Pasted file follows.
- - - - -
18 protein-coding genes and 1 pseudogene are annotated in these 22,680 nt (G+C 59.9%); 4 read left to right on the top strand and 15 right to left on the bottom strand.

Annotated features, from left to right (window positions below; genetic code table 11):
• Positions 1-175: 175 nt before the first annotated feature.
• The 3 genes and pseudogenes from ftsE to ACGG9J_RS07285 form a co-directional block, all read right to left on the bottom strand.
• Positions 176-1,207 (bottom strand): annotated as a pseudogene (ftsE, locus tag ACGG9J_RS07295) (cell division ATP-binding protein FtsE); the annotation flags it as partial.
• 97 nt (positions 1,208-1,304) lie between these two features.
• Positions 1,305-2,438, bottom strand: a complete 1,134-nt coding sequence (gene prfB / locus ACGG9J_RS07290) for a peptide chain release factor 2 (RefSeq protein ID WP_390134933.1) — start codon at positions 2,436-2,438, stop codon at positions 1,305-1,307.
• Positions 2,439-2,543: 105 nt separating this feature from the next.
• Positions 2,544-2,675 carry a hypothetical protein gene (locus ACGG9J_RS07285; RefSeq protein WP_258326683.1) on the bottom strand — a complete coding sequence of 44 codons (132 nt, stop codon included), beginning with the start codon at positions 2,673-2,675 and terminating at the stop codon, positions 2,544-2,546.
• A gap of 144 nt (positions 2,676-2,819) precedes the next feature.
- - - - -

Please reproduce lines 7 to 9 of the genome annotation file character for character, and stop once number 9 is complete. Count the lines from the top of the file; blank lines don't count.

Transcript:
• Positions 1,305-2,438, bottom strand: a complete 1,134-nt coding sequence (gene prfB / locus ACGG9J_RS07290) for a peptide chain release factor 2 (RefSeq protein ID WP_390134933.1) — start codon at positions 2,436-2,438, stop codon at positions 1,305-1,307.
• Positions 2,439-2,543: 105 nt separating this feature from the next.
• Positions 2,544-2,675 carry a hypothetical protein gene (locus ACGG9J_RS07285; RefSeq protein WP_258326683.1) on the bottom strand — a complete coding sequence of 44 codons (132 nt, stop codon included), beginning with the start codon at positions 2,673-2,675 and terminating at the stop codon, positions 2,544-2,546.